Anger is one of the most basic human emotions. Our beliefs about anger and the way we relate to the angry part of ourselves is shaped by how others react to our anger when we are growing up. Children often act out their feelings of anger because they don’t have the language to externalise it. The angry behaviour is often met with disapproval (threatening the child’s need to be loved and accepted) or punishment. However, children often misinterpret their parents/teachers stance on this, thinking it’s the feeling of anger that is wrong rather than the behaviour, even more so if parents and teachers don’t clearly distinguish between the two. Children also learn from how their parents manage their own anger so, if a parent externalises their anger with destructive behaviour a child will learn to either mimic that or fear it. Quite often people say, “I’m not an angry person” yet everyone has the capacity to feel anger.
When is anger a problem?
- When it is externalised through destructive behaviours such as shouting, breaking things, violence or revenge.
- When our fear of anger leads us to squash it down until we feel anxious, depressed, invisible and apathetic.
- When our fear of anger leads us to avoid people or situations.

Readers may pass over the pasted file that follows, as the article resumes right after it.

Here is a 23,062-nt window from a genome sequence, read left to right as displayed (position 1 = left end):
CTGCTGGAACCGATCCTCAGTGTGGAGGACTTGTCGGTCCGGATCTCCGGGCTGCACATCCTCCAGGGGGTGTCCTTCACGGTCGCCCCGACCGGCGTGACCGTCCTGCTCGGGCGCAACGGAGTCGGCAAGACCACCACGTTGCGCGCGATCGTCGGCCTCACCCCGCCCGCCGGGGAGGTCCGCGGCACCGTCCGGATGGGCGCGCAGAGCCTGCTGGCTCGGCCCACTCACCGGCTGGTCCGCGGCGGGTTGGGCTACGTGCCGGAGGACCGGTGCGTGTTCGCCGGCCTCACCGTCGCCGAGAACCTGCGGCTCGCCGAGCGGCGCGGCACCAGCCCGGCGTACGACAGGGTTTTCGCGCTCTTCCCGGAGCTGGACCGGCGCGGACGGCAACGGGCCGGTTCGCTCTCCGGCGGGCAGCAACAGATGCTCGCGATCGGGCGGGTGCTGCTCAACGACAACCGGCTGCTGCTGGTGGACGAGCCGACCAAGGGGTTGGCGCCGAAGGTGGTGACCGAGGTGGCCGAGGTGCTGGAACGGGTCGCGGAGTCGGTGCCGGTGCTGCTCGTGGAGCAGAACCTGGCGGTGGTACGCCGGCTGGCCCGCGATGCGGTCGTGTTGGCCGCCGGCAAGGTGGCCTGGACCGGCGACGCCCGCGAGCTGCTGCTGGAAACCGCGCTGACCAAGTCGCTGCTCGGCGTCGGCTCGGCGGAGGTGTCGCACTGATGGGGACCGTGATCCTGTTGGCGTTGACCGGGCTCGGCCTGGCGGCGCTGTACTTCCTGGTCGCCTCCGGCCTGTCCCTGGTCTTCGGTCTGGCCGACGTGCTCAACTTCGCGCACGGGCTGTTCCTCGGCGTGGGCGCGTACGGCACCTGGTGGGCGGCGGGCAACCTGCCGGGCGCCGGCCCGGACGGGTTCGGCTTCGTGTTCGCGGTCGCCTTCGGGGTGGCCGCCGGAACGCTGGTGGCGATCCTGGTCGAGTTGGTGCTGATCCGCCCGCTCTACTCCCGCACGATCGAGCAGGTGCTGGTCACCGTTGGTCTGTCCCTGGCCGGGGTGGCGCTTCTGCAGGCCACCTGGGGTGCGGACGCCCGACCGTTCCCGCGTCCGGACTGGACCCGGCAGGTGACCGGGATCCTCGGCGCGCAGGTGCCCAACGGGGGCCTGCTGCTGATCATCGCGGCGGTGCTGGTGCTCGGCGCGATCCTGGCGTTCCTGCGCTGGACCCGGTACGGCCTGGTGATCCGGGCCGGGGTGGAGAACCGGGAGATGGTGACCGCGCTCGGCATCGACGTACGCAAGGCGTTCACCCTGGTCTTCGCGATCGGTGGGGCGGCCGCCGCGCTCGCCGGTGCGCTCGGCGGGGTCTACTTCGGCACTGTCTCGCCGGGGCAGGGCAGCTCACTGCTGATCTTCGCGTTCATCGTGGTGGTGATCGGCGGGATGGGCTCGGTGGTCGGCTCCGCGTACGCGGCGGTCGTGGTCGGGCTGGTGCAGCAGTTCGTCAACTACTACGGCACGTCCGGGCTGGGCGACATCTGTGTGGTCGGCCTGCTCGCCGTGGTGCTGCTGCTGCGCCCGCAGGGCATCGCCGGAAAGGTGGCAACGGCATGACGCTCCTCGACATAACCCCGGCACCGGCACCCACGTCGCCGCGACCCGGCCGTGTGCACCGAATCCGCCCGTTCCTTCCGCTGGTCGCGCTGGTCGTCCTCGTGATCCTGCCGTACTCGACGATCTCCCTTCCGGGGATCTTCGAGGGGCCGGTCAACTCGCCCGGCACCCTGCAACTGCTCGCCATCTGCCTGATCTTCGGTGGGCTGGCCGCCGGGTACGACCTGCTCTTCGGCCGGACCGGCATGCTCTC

- When it is displaced onto someone or something that hasn’t caused the anger.
- When it becomes another reason to criticise oneself, adding to low self-esteem (which in turn leads to more anger).
- When it significantly affects relationships.
- When it remains internalised and leads to passive aggressive behaviours such as sulking and resistance or being a martyr/ignoring.
Can anger be useful?
Yes. Anger lets us know that something isn’t right for us so, if we are able to recognise and accept the feeling, it helps us to work out what our needs are. It can be a useful form of energy that we can turn into action and resolve to make changes or set boundaries to keep ourselves safe. If we are able to externalise it verbally, telling others what makes us angry, it offers them a chance to understand us better or change something if they choose. This can improve our relationships as we feel we are getting our needs met and others are more able to trust us, that we will be open and honest and that we value the relationship enough to confront difficulties and differences.
How can counselling help?
Counselling can provide a space which is free from judgement in which to explore past and present anger, beliefs about anger and self, what triggers anger and whether the way a person is dealing with their anger is useful in being heard or getting needs met.